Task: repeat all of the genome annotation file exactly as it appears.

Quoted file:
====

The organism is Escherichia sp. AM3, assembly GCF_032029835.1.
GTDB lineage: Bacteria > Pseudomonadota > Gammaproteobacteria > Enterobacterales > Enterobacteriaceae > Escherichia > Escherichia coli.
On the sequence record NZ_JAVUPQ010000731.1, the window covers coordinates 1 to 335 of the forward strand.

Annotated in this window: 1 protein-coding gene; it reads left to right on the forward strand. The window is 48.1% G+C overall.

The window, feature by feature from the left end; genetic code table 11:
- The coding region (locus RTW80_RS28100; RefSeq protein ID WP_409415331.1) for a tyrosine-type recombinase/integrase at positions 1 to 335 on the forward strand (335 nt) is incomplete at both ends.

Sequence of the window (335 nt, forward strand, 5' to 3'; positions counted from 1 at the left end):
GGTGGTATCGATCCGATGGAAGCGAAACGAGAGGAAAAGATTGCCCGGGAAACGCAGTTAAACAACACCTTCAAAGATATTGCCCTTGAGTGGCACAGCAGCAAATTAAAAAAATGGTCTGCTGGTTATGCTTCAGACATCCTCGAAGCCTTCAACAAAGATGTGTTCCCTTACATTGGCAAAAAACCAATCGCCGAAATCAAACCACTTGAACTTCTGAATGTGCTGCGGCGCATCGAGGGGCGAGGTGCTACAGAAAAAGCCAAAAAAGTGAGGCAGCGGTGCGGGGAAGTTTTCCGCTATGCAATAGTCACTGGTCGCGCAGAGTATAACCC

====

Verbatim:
The organism is Escherichia sp. AM3, assembly GCF_032029835.1.
GTDB lineage: Bacteria > Pseudomonadota > Gammaproteobacteria > Enterobacterales > Enterobacteriaceae > Escherichia > Escherichia coli.
On the sequence record NZ_JAVUPQ010000731.1, the window covers coordinates 1 to 335 of the forward strand.

Annotated in this window: 1 protein-coding gene; it reads left to right on the forward strand. The window is 48.1% G+C overall.

The window, feature by feature from the left end; genetic code table 11:
- The coding region (locus RTW80_RS28100; RefSeq protein ID WP_409415331.1) for a tyrosine-type recombinase/integrase at positions 1 to 335 on the forward strand (335 nt) is incomplete at both ends.

Sequence of the window (335 nt, forward strand, 5' to 3'; positions counted from 1 at the left end):
GGTGGTATCGATCCGATGGAAGCGAAACGAGAGGAAAAGATTGCCCGGGAAACGCAGTTAAACAACACCTTCAAAGATATTGCCCTTGAGTGGCACAGCAGCAAATTAAAAAAATGGTCTGCTGGTTATGCTTCAGACATCCTCGAAGCCTTCAACAAAGATGTGTTCCCTTACATTGGCAAAAAACCAATCGCCGAAATCAAACCACTTGAACTTCTGAATGTGCTGCGGCGCATCGAGGGGCGAGGTGCTACAGAAAAAGCCAAAAAAGTGAGGCAGCGGTGCGGGGAAGTTTTCCGCTATGCAATAGTCACTGGTCGCGCAGAGTATAACCC